St. Lucie River and Estuary banner photo
St. Lucie River and Estuary
Related Links
Photo Gallery - View
 

 
fishing in Saint Lucie EstuaryThe St. Lucie River and Estuary is an ecological jewel on Florida's Treasure Coast that is integral to the environmental and economic well-being of Martin and St. Lucie counties. The St. Lucie is part of the larger Indian River Lagoon system, the most diverse estuarine environment in North America with more than 4,000 plant and animal species, including manatees, oysters, dolphins, sea turtles and seahorses.

Extensive historical modifications to the St. Lucie River and its watershed have altered the hydrology of the region. As a result, heavy rainfall can bring large influxes of fresh water into the St. Lucie Estuary from stormwater runoff within the basin, Lake Okeechobee releases or both. The increased freshwater flows affect salinity levels and water quality in the estuary, potentially causing environmental harm.

To address these issues, the South Florida Water Management District is working with the U.S. Army Corps of Engineers and other federal, state and local partners on a variety of strategies to improve the health of the St. Lucie Estuary.

 
 
Where is the Latest Data for the St. Lucie?

 
Using SFWMD's monitoring network and technical information, a wealth of data is available on this website for the District's 16-county region, including the St. Lucie River and Estuary:

  • Operational Planning – Find weekly operational reports and other information on the current state of the system and water control operations, including water quality and environmental conditions such as salinity levels, Lake Okeechobee water control structure operations recommendations, rainfall outlook models and more.
  • Live Data – Check real-time water levels in lakes, canals and waterways or see whether coastal gates and other water control structures are open or closed.
  • Rainfall Maps – See maps with historical rainfall totals, current radar-based rainfall estimates and more.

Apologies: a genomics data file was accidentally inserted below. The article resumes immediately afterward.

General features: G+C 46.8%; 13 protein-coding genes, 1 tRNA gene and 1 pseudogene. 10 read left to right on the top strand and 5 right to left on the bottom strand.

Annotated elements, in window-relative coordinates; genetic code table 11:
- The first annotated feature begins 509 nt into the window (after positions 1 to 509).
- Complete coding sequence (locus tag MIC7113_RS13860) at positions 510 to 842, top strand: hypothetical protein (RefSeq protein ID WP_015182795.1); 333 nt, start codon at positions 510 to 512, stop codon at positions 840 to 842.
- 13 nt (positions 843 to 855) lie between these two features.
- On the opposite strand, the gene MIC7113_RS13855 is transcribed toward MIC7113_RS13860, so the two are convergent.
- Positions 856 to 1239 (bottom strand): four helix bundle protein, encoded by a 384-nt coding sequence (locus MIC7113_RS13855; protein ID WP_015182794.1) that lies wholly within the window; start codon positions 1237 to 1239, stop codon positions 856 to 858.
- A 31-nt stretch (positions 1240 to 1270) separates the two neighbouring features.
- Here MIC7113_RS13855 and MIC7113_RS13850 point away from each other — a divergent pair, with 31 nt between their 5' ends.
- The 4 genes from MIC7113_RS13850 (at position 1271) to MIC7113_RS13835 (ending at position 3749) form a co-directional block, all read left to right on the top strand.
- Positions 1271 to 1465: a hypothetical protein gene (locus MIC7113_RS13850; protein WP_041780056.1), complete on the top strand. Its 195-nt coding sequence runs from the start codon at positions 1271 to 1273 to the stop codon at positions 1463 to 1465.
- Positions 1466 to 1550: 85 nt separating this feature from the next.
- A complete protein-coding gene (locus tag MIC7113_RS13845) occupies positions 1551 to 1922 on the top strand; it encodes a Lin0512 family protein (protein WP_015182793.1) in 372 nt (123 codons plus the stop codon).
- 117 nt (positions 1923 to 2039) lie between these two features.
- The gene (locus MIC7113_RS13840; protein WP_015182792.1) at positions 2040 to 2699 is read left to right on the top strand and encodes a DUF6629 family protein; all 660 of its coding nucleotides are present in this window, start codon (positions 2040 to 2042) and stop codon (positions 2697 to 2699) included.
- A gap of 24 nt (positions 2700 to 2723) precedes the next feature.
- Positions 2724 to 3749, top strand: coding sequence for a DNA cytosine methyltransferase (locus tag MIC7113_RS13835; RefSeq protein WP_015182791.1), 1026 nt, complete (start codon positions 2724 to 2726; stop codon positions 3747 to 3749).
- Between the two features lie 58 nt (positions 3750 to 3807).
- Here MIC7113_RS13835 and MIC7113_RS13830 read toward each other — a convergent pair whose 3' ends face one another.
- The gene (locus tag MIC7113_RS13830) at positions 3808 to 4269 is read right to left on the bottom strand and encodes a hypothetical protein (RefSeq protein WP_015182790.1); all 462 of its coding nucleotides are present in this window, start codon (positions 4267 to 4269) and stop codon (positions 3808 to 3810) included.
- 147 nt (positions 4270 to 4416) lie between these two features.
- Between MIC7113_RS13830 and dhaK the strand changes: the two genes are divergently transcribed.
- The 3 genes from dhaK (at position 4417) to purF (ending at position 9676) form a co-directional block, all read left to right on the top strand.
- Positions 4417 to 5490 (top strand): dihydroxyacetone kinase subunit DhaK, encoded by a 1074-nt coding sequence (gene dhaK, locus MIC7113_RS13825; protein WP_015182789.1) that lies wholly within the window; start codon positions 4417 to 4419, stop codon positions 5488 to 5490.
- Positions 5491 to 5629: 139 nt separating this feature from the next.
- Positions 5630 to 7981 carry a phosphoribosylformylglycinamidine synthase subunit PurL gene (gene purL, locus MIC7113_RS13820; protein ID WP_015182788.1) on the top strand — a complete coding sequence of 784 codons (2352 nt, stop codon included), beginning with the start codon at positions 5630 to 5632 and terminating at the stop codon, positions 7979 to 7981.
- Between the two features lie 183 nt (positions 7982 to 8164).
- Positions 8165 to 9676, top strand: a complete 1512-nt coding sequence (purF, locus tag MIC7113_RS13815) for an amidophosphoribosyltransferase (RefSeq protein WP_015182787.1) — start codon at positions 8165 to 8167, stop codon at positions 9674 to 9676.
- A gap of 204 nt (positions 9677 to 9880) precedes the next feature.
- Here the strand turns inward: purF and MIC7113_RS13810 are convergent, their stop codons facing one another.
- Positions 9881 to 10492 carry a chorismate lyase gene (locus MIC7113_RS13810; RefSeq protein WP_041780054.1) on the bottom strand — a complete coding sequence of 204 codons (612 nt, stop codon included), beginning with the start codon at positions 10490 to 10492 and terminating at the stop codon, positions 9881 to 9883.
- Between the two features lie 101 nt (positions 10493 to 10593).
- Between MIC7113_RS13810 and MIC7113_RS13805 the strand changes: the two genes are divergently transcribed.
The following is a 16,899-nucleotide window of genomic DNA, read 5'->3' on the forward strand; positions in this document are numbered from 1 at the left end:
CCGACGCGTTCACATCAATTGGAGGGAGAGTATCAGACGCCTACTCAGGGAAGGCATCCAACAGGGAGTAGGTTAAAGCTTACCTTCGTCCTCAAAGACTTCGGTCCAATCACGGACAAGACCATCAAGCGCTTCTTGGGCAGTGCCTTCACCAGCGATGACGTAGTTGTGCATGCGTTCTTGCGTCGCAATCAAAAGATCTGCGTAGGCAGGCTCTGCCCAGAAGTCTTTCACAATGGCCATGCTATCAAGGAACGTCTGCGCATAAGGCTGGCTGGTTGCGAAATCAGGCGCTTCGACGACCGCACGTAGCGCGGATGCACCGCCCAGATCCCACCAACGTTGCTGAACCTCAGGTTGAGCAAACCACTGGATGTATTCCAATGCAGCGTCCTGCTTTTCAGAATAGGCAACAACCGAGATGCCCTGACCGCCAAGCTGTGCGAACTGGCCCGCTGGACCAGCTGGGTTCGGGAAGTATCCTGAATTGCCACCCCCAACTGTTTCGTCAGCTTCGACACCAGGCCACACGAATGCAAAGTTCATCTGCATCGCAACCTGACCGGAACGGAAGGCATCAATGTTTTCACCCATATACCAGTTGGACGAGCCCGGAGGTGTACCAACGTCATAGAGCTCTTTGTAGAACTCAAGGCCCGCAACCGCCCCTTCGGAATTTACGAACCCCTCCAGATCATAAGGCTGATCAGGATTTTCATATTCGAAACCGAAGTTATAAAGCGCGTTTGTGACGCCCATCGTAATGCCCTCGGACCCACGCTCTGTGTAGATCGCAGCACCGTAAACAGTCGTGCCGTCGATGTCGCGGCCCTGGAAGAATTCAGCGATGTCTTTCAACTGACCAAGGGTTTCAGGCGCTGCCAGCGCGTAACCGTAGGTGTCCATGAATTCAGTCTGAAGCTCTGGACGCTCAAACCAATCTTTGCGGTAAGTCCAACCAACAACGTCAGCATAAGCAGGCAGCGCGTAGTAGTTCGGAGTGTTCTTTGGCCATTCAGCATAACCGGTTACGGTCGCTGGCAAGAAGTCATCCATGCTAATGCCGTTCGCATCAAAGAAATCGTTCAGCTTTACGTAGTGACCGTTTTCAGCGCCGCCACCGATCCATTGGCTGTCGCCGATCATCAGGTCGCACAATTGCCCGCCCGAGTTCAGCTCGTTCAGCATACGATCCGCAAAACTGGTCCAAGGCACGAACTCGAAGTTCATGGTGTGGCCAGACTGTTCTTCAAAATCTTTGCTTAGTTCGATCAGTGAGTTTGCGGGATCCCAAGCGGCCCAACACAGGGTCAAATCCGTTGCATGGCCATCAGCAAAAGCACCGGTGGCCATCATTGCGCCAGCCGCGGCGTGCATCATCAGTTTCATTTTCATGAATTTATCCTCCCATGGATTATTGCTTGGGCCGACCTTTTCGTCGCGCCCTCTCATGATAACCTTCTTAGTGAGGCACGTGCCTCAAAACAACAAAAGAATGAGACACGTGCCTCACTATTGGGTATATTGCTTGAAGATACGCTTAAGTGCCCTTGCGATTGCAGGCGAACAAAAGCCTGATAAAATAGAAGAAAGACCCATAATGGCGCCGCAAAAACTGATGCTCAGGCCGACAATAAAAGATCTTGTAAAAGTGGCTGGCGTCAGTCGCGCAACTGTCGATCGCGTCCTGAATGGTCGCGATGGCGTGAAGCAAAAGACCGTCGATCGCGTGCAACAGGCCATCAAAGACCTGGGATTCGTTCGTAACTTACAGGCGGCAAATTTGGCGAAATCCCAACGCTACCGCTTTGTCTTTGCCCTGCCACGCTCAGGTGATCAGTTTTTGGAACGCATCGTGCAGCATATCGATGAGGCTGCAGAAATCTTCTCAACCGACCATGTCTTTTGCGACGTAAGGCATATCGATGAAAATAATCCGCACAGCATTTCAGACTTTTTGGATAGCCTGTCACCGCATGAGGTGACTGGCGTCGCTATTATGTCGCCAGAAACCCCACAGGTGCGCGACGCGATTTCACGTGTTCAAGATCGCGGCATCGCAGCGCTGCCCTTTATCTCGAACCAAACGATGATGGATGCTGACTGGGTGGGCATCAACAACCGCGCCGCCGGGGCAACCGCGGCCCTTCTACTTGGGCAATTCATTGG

• DBHYDRO – Search this extensive environmental database for historical or up-to-date surface or groundwater information, as well as meteorological, hydrogeological and water quality data.
 
Data and Reports from U.S. Army Corps of Engineers
St. Lucie Estuary Inflows Sept. 1 - Oct. 28, 2014 - View Larger

VIEW PREVIOUS ST. LUCIE ESTUARY INFLOWS »

 
RETURN TO TOP

 
 
Background / Local Watershed
 
Map of the St.Lucie Estuary Watershed - View Larger

Historically, the St. Lucie was a freshwater river with no permanent connection to either the Atlantic Ocean or Lake Okeechobee. Beginning in the late 19th century, the river and its watershed underwent a series of modifications for navigation, flood control and water supply purposes.

As a result of these changes, the St. Lucie River is today part of the Central & Southern Florida Project, one of the world's largest interconnected public works systems. The C-44 Canal now connects Lake Okeechobee to the South Fork of the river. In addition, the C-23 and C-24 canals move stormwater runoff directly into the North Fork of the river instead of allowing the natural system to gradually absorb the water.

 
 

Lake Okeechobee Stages - View Larger

Managing Lake Okeechobee

The U.S. Army Corps of Engineers manages Lake Okeechobee water levels with the goal of balancing flood control, public safety, navigation, water supply and ecological health. The Corps bases operational decisions – whether to retain or release water in the massive lake – on its regulation schedule and the best available science and data provided by its staff and a variety of partners, including the South Florida Water Management District.